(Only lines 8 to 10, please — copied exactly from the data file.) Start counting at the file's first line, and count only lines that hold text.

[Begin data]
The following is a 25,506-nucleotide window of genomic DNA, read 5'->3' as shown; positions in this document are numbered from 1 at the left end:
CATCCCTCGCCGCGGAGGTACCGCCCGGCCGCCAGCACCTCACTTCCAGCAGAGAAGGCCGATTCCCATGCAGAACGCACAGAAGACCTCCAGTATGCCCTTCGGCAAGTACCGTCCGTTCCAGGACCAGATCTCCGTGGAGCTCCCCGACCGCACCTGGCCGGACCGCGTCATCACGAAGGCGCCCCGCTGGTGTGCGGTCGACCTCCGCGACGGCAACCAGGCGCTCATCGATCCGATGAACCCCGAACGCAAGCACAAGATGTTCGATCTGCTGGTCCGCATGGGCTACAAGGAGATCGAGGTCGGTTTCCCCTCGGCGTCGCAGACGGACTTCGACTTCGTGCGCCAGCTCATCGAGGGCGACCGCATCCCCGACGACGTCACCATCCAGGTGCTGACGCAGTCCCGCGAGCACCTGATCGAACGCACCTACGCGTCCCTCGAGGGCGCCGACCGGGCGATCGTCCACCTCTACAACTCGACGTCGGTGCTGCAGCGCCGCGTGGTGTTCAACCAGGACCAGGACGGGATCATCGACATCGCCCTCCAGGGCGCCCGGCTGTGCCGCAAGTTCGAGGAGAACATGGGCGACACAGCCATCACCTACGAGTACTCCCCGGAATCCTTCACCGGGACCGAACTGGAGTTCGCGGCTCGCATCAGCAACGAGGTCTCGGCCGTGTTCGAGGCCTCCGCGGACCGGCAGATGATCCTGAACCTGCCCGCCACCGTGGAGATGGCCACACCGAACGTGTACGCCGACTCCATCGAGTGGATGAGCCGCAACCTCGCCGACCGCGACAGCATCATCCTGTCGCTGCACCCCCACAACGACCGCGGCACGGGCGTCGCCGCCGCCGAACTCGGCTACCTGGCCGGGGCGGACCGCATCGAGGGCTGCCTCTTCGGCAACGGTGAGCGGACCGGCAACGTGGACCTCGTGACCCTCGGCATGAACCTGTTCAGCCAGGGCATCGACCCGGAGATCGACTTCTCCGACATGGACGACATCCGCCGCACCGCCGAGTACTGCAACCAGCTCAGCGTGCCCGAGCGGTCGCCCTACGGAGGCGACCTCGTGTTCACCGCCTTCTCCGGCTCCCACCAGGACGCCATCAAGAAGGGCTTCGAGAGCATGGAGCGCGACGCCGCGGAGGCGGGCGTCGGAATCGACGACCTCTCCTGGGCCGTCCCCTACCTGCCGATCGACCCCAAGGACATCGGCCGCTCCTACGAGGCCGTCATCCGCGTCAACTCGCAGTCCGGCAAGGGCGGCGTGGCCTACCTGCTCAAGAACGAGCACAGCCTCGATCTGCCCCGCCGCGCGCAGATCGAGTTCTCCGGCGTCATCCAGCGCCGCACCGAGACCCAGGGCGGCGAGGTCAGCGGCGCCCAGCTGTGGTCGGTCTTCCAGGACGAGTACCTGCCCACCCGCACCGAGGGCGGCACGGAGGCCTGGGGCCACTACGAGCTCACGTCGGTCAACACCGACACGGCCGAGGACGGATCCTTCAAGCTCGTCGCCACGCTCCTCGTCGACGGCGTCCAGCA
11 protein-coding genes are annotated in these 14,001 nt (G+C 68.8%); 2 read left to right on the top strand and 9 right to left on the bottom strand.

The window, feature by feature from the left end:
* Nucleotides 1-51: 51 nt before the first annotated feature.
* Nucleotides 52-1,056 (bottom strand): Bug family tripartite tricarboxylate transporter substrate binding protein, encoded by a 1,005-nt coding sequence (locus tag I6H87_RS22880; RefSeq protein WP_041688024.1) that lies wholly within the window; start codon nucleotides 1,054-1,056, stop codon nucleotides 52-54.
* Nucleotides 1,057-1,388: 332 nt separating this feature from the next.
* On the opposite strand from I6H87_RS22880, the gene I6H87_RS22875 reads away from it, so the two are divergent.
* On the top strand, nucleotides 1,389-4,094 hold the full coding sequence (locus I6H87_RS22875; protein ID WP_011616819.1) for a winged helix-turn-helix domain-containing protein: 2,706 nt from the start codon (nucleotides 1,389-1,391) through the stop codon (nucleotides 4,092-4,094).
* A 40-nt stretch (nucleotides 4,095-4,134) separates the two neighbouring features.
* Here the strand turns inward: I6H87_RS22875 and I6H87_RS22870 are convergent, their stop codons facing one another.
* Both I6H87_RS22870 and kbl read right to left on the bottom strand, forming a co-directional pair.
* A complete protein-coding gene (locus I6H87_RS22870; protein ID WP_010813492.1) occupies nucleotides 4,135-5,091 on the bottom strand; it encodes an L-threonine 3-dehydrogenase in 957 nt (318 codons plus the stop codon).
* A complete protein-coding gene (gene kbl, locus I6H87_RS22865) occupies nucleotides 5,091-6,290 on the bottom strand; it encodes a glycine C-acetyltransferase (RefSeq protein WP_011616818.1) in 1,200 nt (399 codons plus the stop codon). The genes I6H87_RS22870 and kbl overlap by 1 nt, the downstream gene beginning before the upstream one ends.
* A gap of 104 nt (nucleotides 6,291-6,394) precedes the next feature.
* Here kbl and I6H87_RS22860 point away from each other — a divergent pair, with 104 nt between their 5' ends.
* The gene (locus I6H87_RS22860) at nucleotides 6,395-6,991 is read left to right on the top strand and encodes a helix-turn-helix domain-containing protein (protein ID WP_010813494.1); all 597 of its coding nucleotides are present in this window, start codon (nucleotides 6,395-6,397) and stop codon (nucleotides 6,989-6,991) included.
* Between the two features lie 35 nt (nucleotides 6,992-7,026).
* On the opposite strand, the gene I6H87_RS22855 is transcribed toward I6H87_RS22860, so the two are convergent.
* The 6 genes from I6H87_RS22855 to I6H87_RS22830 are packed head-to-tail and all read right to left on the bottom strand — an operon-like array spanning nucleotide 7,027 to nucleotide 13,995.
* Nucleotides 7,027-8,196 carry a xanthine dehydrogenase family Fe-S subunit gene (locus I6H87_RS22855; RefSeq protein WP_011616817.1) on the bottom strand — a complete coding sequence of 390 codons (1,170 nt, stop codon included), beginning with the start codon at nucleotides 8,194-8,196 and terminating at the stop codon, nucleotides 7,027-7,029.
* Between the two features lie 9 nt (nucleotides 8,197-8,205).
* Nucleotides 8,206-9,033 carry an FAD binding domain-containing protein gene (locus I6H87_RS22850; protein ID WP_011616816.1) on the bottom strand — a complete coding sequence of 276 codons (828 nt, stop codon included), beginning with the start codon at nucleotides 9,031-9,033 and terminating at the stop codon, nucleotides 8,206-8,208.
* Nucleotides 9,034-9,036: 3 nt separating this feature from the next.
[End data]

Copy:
* On the opposite strand from I6H87_RS22880, the gene I6H87_RS22875 reads away from it, so the two are divergent.
* On the top strand, nucleotides 1,389-4,094 hold the full coding sequence (locus I6H87_RS22875; protein ID WP_011616819.1) for a winged helix-turn-helix domain-containing protein: 2,706 nt from the start codon (nucleotides 1,389-1,391) through the stop codon (nucleotides 4,092-4,094).
* A 40-nt stretch (nucleotides 4,095-4,134) separates the two neighbouring features.